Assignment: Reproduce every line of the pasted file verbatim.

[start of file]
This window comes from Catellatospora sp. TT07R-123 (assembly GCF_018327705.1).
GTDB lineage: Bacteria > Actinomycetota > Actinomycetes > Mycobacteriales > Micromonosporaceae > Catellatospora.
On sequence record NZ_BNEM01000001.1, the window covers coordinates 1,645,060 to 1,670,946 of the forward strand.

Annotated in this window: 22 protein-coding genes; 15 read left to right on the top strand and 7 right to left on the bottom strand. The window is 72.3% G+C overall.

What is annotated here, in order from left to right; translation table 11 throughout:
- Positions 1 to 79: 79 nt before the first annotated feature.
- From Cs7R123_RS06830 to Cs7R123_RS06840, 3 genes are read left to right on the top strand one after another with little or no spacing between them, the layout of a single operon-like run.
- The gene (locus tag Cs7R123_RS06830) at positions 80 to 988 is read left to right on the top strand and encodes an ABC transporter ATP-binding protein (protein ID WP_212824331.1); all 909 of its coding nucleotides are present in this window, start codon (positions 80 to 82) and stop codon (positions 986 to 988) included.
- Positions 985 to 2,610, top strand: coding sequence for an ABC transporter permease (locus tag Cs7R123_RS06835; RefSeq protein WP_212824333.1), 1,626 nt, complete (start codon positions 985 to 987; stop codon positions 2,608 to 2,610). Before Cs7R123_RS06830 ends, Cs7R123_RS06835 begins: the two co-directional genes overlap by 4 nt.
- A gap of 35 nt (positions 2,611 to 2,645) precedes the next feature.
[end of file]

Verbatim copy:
This window comes from Catellatospora sp. TT07R-123 (assembly GCF_018327705.1).
GTDB lineage: Bacteria > Actinomycetota > Actinomycetes > Mycobacteriales > Micromonosporaceae > Catellatospora.
On sequence record NZ_BNEM01000001.1, the window covers coordinates 1,645,060 to 1,670,946 of the forward strand.

Annotated in this window: 22 protein-coding genes; 15 read left to right on the top strand and 7 right to left on the bottom strand. The window is 72.3% G+C overall.

What is annotated here, in order from left to right; translation table 11 throughout:
- Positions 1 to 79: 79 nt before the first annotated feature.
- From Cs7R123_RS06830 to Cs7R123_RS06840, 3 genes are read left to right on the top strand one after another with little or no spacing between them, the layout of a single operon-like run.
- The gene (locus tag Cs7R123_RS06830) at positions 80 to 988 is read left to right on the top strand and encodes an ABC transporter ATP-binding protein (protein ID WP_212824331.1); all 909 of its coding nucleotides are present in this window, start codon (positions 80 to 82) and stop codon (positions 986 to 988) included.
- Positions 985 to 2,610, top strand: coding sequence for an ABC transporter permease (locus tag Cs7R123_RS06835; RefSeq protein WP_212824333.1), 1,626 nt, complete (start codon positions 985 to 987; stop codon positions 2,608 to 2,610). Before Cs7R123_RS06830 ends, Cs7R123_RS06835 begins: the two co-directional genes overlap by 4 nt.
- A gap of 35 nt (positions 2,611 to 2,645) precedes the next feature.